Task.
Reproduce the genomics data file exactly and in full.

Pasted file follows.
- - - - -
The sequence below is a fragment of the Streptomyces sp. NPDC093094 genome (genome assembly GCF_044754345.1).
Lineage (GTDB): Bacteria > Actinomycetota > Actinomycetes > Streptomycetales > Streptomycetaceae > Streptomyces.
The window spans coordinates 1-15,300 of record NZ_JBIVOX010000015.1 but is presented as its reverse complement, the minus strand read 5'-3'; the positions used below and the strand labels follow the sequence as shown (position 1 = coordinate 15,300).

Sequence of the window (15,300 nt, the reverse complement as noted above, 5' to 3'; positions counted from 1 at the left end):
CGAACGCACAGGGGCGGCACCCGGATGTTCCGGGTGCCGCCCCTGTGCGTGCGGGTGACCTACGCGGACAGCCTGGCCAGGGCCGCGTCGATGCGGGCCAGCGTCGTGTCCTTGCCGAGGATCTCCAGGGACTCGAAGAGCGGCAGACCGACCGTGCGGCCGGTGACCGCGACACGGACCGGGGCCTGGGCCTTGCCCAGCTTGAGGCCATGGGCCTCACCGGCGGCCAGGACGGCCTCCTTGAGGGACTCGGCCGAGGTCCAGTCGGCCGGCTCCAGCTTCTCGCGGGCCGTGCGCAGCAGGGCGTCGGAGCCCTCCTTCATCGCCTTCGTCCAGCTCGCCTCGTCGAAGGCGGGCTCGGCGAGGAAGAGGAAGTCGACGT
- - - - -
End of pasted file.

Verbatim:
The sequence below is a fragment of the Streptomyces sp. NPDC093094 genome (genome assembly GCF_044754345.1).
Lineage (GTDB): Bacteria > Actinomycetota > Actinomycetes > Streptomycetales > Streptomycetaceae > Streptomyces.
The window spans coordinates 1-15,300 of record NZ_JBIVOX010000015.1 but is presented as its reverse complement, the minus strand read 5'-3'; the positions used below and the strand labels follow the sequence as shown (position 1 = coordinate 15,300).

Sequence of the window (15,300 nt, the reverse complement as noted above, 5' to 3'; positions counted from 1 at the left end):
CGAACGCACAGGGGCGGCACCCGGATGTTCCGGGTGCCGCCCCTGTGCGTGCGGGTGACCTACGCGGACAGCCTGGCCAGGGCCGCGTCGATGCGGGCCAGCGTCGTGTCCTTGCCGAGGATCTCCAGGGACTCGAAGAGCGGCAGACCGACCGTGCGGCCGGTGACCGCGACACGGACCGGGGCCTGGGCCTTGCCCAGCTTGAGGCCATGGGCCTCACCGGCGGCCAGGACGGCCTCCTTGAGGGACTCGGCCGAGGTCCAGTCGGCCGGCTCCAGCTTCTCGCGGGCCGTGCGCAGCAGGGCGTCGGAGCCCTCCTTCATCGCCTTCGTCCAGCTCGCCTCGTCGAAGGCGGGCTCGGCGAGGAAGAGGAAGTCGACGT